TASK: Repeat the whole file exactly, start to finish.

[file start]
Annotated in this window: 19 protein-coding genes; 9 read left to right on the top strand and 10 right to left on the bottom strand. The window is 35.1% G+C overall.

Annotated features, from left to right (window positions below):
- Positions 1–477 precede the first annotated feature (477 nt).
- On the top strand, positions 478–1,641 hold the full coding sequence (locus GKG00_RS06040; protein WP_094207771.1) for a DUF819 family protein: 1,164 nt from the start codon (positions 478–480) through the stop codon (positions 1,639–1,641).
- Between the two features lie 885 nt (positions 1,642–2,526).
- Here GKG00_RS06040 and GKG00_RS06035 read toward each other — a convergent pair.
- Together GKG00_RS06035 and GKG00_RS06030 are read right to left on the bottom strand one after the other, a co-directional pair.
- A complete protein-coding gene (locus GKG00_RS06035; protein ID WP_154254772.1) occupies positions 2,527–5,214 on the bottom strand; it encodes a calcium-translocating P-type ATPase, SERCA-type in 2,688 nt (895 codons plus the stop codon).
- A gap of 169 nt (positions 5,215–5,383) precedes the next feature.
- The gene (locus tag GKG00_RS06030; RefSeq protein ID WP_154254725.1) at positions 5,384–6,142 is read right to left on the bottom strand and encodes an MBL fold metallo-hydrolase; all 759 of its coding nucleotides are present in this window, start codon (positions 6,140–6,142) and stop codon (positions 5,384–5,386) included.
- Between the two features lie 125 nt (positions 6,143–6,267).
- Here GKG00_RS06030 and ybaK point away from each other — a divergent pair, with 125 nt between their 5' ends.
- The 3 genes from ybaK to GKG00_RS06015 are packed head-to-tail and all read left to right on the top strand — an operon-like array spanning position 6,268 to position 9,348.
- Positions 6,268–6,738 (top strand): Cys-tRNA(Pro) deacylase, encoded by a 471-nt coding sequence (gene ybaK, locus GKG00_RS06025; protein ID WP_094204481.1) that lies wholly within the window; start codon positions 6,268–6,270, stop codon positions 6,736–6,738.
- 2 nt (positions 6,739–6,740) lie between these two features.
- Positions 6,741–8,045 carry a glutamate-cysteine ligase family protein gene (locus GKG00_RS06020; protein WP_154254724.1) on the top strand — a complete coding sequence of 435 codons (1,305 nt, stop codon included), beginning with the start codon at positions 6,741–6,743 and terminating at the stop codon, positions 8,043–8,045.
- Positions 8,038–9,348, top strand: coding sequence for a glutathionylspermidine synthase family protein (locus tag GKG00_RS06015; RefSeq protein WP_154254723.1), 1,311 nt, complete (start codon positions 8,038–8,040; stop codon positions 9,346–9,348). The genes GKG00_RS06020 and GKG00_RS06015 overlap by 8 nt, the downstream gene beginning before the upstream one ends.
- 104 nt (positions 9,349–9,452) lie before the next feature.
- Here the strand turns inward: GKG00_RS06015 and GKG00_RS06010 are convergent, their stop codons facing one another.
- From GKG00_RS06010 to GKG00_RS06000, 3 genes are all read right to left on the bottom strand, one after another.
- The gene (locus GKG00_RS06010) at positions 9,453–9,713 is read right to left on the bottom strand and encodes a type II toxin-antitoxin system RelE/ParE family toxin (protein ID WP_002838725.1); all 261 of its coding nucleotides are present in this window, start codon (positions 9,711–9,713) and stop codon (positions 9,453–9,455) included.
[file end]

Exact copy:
Annotated in this window: 19 protein-coding genes; 9 read left to right on the top strand and 10 right to left on the bottom strand. The window is 35.1% G+C overall.

Annotated features, from left to right (window positions below):
- Positions 1–477 precede the first annotated feature (477 nt).
- On the top strand, positions 478–1,641 hold the full coding sequence (locus GKG00_RS06040; protein WP_094207771.1) for a DUF819 family protein: 1,164 nt from the start codon (positions 478–480) through the stop codon (positions 1,639–1,641).
- Between the two features lie 885 nt (positions 1,642–2,526).
- Here GKG00_RS06040 and GKG00_RS06035 read toward each other — a convergent pair.
- Together GKG00_RS06035 and GKG00_RS06030 are read right to left on the bottom strand one after the other, a co-directional pair.
- A complete protein-coding gene (locus GKG00_RS06035; protein ID WP_154254772.1) occupies positions 2,527–5,214 on the bottom strand; it encodes a calcium-translocating P-type ATPase, SERCA-type in 2,688 nt (895 codons plus the stop codon).
- A gap of 169 nt (positions 5,215–5,383) precedes the next feature.
- The gene (locus tag GKG00_RS06030; RefSeq protein ID WP_154254725.1) at positions 5,384–6,142 is read right to left on the bottom strand and encodes an MBL fold metallo-hydrolase; all 759 of its coding nucleotides are present in this window, start codon (positions 6,140–6,142) and stop codon (positions 5,384–5,386) included.
- Between the two features lie 125 nt (positions 6,143–6,267).
- Here GKG00_RS06030 and ybaK point away from each other — a divergent pair, with 125 nt between their 5' ends.
- The 3 genes from ybaK to GKG00_RS06015 are packed head-to-tail and all read left to right on the top strand — an operon-like array spanning position 6,268 to position 9,348.
- Positions 6,268–6,738 (top strand): Cys-tRNA(Pro) deacylase, encoded by a 471-nt coding sequence (gene ybaK, locus GKG00_RS06025; protein ID WP_094204481.1) that lies wholly within the window; start codon positions 6,268–6,270, stop codon positions 6,736–6,738.
- 2 nt (positions 6,739–6,740) lie between these two features.
- Positions 6,741–8,045 carry a glutamate-cysteine ligase family protein gene (locus GKG00_RS06020; protein WP_154254724.1) on the top strand — a complete coding sequence of 435 codons (1,305 nt, stop codon included), beginning with the start codon at positions 6,741–6,743 and terminating at the stop codon, positions 8,043–8,045.
- Positions 8,038–9,348, top strand: coding sequence for a glutathionylspermidine synthase family protein (locus tag GKG00_RS06015; RefSeq protein WP_154254723.1), 1,311 nt, complete (start codon positions 8,038–8,040; stop codon positions 9,346–9,348). The genes GKG00_RS06020 and GKG00_RS06015 overlap by 8 nt, the downstream gene beginning before the upstream one ends.
- 104 nt (positions 9,349–9,452) lie before the next feature.
- Here the strand turns inward: GKG00_RS06015 and GKG00_RS06010 are convergent, their stop codons facing one another.
- From GKG00_RS06010 to GKG00_RS06000, 3 genes are all read right to left on the bottom strand, one after another.
- The gene (locus GKG00_RS06010) at positions 9,453–9,713 is read right to left on the bottom strand and encodes a type II toxin-antitoxin system RelE/ParE family toxin (protein ID WP_002838725.1); all 261 of its coding nucleotides are present in this window, start codon (positions 9,711–9,713) and stop codon (positions 9,453–9,455) included.